What is it to be Irish?
Being Irish: Personal Reflections on Irish Identity Today
Edited by Paddy Logue
Oak Tree Press, Dublin
I'm not sure that constant analysis of national `identity' is entirely healthy - particularly when it becomes conflated, as it so often does, with ideas of race and racial purity - but this volume of 100 short, personal essays reveals the immense diversity contained within that most arguable of concepts, Irishness. Curiously perhaps, some of the more interesting contributions come from those who are most definitely not Irish, or from those whose legitimately held sense of their own Irishness is often denied.
Mike Allen, General Secretary of the Irish Labour Party, for example, is a third generation Irishman, born and brought up in Wales. He returned to Ireland more than half a lifetime ago where, although ``my sense of being Irish hardened from a feeling into a commitment, a loyalty... I still speak in an accent that many Irish people consider English''. Being forced onto the defensive - having to say ``I'm not English'' in the face of occasionally serious hostility - is an experience well understood by those who have, because of economics, history and accident of birth, grown up outside their own country. It is a recurring theme throughout the book.
Gregory Campbell's angry little contribution would be better placed in a book entitled `I am NOT F***** Irish!
Brian Dooley, who now works for Amnesty International in Ireland, remembers the difficulties of the London Irish during the 1970s - particularly republicans, who faced persecution in England because of their politics and rejection in Ireland because of their accents. Ironically, many of his parents' generation, who stood out in London because of their Irish accents, ``were keen to show suspicious Londoners that the IRA didn't represent them, and missed few chances to denounce the bombings''. This observation is borne out by several of the other contributions in the book. The desire to please an English audience by condemning fellow Irishmen and women remains a depressing tendency. Too many express an Irish identity characterised by over-anxiousness not be seen to be either subversive or threatening to delicate English sensibilities. It is also borne out by the book itself, which is notable for the almost total absence, save for those of Martin McGuinness and Des Wilson, of republican voices.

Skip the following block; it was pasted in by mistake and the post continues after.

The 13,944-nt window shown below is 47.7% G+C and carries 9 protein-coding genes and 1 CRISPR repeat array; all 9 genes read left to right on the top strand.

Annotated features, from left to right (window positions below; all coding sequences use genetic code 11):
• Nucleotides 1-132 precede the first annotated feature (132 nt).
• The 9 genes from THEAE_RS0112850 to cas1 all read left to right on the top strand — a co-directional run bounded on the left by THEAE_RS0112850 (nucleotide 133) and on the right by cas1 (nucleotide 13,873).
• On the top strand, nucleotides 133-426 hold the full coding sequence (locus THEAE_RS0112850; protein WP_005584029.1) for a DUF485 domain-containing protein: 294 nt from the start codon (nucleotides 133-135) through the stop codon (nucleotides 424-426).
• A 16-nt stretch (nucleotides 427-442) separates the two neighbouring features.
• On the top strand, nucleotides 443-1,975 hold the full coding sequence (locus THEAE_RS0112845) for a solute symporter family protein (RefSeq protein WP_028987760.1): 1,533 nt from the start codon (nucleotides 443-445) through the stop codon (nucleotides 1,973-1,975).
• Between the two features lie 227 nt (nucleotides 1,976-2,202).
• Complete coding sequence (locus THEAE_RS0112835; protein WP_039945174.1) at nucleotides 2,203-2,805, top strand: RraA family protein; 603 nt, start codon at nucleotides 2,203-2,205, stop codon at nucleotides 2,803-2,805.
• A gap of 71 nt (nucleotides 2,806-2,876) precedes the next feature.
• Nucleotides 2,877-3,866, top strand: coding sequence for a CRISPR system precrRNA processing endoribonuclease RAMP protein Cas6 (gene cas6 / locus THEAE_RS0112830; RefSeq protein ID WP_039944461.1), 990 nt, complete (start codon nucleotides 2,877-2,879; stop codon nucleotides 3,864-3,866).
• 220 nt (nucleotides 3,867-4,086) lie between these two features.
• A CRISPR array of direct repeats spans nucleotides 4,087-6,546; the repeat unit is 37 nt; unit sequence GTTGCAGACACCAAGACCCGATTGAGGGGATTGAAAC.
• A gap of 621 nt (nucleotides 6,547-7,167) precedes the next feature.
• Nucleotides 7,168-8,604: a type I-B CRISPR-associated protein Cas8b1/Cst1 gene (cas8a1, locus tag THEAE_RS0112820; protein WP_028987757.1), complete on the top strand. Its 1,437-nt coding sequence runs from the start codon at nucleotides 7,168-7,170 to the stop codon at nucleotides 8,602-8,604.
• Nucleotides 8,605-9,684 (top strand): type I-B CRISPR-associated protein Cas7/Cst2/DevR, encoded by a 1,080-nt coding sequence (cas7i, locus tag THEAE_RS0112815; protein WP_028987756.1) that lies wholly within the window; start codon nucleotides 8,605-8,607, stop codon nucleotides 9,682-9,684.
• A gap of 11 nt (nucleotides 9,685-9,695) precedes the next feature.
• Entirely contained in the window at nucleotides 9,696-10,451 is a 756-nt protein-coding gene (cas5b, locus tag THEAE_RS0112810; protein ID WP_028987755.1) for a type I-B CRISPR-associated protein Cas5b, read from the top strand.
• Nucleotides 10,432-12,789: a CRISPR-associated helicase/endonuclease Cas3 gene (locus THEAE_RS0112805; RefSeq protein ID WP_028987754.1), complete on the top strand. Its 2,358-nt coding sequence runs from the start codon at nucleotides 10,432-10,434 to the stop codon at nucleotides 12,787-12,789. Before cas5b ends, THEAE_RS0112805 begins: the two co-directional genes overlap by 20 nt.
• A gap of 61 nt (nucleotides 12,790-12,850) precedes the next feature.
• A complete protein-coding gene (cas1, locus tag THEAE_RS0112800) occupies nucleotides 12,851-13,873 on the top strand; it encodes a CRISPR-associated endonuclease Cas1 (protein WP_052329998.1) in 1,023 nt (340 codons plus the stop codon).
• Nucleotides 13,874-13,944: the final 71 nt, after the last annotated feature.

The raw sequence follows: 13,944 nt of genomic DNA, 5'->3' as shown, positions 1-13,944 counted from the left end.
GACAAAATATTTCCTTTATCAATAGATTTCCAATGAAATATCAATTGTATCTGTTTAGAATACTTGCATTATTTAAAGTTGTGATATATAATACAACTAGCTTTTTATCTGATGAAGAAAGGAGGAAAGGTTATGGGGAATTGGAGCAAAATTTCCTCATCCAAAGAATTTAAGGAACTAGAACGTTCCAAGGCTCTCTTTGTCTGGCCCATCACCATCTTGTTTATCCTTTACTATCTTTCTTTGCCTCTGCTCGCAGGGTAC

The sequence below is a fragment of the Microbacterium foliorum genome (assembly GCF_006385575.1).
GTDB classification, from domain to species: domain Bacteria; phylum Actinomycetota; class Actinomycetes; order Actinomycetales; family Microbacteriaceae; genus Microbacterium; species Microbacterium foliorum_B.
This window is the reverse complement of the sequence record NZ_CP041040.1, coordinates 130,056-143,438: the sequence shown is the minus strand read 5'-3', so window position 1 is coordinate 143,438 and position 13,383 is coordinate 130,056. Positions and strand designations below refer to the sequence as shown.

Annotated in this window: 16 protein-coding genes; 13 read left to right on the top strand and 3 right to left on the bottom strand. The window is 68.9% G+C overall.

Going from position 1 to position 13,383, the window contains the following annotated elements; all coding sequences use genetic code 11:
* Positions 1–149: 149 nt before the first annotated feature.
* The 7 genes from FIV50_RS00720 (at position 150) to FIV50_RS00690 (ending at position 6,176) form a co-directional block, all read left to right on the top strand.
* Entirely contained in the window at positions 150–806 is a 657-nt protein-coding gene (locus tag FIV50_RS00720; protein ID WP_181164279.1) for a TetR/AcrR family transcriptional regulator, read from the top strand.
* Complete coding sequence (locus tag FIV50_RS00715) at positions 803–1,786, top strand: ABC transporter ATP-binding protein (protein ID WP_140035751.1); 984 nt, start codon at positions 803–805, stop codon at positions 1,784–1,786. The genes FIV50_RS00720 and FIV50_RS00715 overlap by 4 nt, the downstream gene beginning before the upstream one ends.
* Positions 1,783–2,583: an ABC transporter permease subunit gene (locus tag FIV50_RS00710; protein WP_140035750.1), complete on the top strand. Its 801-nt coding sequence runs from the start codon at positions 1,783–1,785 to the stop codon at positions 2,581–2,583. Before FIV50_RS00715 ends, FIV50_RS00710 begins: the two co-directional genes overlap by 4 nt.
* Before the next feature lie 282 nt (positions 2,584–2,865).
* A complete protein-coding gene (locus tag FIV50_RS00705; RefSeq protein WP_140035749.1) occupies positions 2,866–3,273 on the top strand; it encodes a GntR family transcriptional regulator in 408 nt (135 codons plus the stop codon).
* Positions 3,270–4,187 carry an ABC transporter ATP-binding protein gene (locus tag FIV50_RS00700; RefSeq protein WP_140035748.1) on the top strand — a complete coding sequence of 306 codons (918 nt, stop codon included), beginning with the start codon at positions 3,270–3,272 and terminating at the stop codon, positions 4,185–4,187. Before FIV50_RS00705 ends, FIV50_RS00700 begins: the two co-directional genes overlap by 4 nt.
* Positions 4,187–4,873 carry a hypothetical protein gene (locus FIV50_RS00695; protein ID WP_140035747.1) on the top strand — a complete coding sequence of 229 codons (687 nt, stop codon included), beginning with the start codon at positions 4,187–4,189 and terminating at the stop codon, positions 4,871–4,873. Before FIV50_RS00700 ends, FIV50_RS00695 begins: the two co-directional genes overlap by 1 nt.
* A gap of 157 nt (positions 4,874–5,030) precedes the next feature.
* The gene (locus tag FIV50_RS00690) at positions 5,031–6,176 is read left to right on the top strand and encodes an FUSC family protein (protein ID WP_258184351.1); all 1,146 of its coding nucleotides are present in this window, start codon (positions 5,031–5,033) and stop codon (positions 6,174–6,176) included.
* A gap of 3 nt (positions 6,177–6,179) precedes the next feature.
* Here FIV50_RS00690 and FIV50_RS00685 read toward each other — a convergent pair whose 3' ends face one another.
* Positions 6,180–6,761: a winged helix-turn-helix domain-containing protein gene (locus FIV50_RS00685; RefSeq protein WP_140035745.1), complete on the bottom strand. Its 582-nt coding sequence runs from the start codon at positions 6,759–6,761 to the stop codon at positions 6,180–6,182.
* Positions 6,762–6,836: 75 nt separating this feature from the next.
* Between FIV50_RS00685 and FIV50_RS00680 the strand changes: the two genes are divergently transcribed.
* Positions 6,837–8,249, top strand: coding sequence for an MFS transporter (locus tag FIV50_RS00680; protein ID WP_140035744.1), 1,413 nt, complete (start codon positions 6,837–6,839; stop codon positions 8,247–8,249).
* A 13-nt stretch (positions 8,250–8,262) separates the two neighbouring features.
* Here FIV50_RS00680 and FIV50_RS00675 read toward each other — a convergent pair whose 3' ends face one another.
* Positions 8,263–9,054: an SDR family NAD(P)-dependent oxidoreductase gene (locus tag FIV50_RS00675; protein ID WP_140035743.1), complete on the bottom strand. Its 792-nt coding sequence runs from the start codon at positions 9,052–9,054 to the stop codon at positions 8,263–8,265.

Tony Blair's much-quoted effort (``Ireland is in my blood'' and all that) has a familiar whiff of condescension and insincerity. I wonder if he actually wrote it himself or if some minion was delegated the task. One phrase in particular that rankles is the same one used when the British government apologised for the Famine: ``Down the centuries Ireland and Britain have inflicted too much pain on each other'', reiterating the old English lie that this pain has been of equal measure.
The real value of this book lies in a new, potentially important, concept of Irish identity. That is, in the words of one contributor, being ``Irish by choice of allegiance''
He (or his writer) could learn some lessons from the English barrister Lord Anthony Gifford, currently representing the family of James Wray at the Bloody Sunday Inquiry. His eloquent essay is entitled simply `A Letter to the Irish from a Friend' and is worth quoting at some length.